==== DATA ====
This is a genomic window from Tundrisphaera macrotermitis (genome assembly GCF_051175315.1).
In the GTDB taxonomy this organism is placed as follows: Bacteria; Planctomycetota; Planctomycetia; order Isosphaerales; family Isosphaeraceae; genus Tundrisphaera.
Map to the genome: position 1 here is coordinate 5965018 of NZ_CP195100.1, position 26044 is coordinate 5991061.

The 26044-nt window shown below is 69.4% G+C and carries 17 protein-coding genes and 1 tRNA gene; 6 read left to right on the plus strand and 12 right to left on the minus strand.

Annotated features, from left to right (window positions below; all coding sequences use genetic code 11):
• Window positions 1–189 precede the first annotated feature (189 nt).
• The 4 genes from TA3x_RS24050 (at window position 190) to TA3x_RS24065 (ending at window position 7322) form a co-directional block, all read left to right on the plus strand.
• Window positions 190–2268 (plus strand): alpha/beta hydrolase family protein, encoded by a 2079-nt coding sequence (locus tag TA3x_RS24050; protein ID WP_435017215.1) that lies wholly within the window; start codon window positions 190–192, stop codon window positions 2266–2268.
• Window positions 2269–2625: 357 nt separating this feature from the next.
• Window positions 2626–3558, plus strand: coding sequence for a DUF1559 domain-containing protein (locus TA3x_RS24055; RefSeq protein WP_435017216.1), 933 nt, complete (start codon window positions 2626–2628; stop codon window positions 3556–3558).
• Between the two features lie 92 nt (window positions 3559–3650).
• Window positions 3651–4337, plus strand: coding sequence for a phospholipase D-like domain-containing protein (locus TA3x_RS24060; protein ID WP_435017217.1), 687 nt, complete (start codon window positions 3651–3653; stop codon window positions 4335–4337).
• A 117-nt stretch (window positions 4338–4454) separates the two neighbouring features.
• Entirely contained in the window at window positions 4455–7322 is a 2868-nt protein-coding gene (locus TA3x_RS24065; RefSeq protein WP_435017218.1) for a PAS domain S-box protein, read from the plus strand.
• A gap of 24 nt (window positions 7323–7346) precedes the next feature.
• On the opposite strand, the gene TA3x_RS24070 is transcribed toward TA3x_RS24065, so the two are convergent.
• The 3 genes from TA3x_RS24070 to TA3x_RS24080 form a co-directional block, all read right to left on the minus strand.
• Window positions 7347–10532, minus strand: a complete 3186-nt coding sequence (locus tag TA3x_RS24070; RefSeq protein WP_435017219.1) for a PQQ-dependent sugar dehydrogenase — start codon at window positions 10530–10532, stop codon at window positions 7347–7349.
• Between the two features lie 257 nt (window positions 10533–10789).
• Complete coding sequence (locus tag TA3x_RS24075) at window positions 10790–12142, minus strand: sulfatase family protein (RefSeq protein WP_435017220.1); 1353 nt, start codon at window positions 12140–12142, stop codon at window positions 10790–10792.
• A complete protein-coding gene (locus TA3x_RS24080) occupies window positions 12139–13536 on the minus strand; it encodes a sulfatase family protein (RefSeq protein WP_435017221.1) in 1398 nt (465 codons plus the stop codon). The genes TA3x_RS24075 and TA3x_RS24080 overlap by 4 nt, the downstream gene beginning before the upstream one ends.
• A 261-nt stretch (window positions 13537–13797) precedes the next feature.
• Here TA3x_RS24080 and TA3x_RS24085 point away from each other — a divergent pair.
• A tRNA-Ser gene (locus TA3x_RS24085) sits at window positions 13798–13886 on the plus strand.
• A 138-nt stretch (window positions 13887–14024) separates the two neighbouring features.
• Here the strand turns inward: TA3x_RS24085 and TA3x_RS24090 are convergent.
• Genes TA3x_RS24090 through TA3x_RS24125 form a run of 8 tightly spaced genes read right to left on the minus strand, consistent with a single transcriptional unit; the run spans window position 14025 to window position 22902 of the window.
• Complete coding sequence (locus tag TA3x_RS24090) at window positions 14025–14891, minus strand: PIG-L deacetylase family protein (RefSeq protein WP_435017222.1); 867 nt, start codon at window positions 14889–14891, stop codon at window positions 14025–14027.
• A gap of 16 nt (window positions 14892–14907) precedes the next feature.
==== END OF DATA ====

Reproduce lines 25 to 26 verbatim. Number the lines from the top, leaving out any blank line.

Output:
• A 138-nt stretch (window positions 13887–14024) separates the two neighbouring features.
• Here the strand turns inward: TA3x_RS24085 and TA3x_RS24090 are convergent.